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Let us pray


Blog headlines

  • UK’s National Health Service teams up with the Radio Society of Great Britain to improve health and wellbeing
    4 March 2021

    This week's blog is by Paul Devlin, Emergency Care Improvement Support Team (ECIST), NHS England and NHS Improvement.

  • Structuring a PCN Social Prescribing Service for the post COVID world
    25 February 2021

    This week we have a blog by Nick Sharples.

  • Community-Oriented Integrated Care
    18 February 2021

    The blog this week is a short extract from a paper considering an approach primary care networks could use to move towards community-oriented integrated care.

  • Strategy Unit releases opensource model for planning vaccine centre capacity
    11 February 2021

    This week's blog is from The Strategy Unit who are sharing an opensource model to help with vaccine centre capacity planning.

  • Time to talk day
    4 February 2021

    A small conversation about mental health has the power to make a big difference.

  • Supporting Staff: the emergence of ‘long-covid’
    28 January 2021

    As we are now well into a second, or is it now the third, wave of Covid-19 it is becoming apparent that Covid is something we have not experienced before and it has unique implications for staff management. It is not just the possibility that staff may become acutely ill with the virus, but that for some they may go on to develop persistent debilitating symptoms that will affect their ability to go back to work. This article looks at the implications of long-covid for HR and service managers when looking to support health care professionals (HCPs) return to work.

  • Link of the week: Clinically-Led workforce and Activity Redesign (CLEAR)
    21 January 2021

    This week we are sharing a link to the Clinically-Led workforce and Activity Redesign (CLEAR) site that is funded by Health Education England.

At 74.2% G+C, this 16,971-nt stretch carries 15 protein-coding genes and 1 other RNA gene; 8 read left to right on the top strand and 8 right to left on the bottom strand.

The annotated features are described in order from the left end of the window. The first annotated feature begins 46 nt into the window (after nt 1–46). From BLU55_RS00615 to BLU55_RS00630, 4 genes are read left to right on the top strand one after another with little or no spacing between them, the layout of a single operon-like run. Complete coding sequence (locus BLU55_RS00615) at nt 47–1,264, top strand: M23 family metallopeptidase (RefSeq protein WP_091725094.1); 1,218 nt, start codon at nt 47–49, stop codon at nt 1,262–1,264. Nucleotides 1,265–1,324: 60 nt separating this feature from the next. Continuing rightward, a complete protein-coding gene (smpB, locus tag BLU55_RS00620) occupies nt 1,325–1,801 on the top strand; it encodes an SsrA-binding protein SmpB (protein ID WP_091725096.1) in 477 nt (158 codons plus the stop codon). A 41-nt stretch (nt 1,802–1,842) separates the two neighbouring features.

• So much more than an extra pair of hands
    14 January 2021

    The introduction of the additional roles reimbursement scheme for primary care networks has started to grow capacity in general practice to address the unsustainably high workload that has put so much pressure on GPs.

  • Primary Care Networks – how did we get here?
    7 January 2021

    This week we are sharing a blog by PCC’s chairman David Colin-Thomé.

  • A year like no other
    17 December 2020

    On 5 July 1948 the NHS was born, over the last 72 years challenges and changes have been remarkable but the service has probably never been tested as much as in the last nine months. There have previously been numerous re-organisations, multiple changes to hospitals, mental health services and a shift from the family doctor towards more integrated primary care services delivered by a range of professionals. However, rapid transformation of services to embrace digital technologies, and a shift change to work differently has been forced upon all areas of the health service this year.

  • Guest blog: David Hotchin
    11 December 2020

    This week we have a guest blog that was submitted to us by David Hotchin, written by a retired friend....obviously, he's used a little poetic licence.

  • What now for commissioning?
    3 December 2020

    By Professor David Colin-Thomé, OBE, chair of PCC and formerly a GP for 36 years, the National Clinical Director of Primary, Dept of Health England 2001- 10 and visiting Professor Manchester and Durham Universities.

  • What White people don’t see
    26 November 2020

    This year’s Black History Month (BHM) has, unfortunately, in its shadow another example of why campaigns like this exist.

  • Primary Care: Why don’t we talk about Racism?
    20 November 2020

    Rita Symons is an ex NHS leader who is now a leadership consultant, coach and facilitator. Her work is mainly in the NHS and she is an associate for PCC offering facilitation, coaching, strategy development and team development activities. She is a concerned but hopeful world citizen and combines work in the NHS with a board role in a non for profit organisation and an interest in writing.

  • Primary Care and the Health of the Public
    12 November 2020

    By Professor David Colin-Thomé, OBE, chair of PCC and formerly a GP for 36 years, the National Clinical Director of Primary, Dept of Health England 2001- 10 and visiting Professor Manchester and Durham Universities.

  • What now for primary care
    4 November 2020

    By Professor David Colin-Thomé, OBE, chair of PCC and formerly a GP for 36 years, the National Clinical Director of Primary, Dept of Health England 2001- 10 and visiting Professor Manchester and Durham Universities.

  • Boosting your resilience
    30 October 2020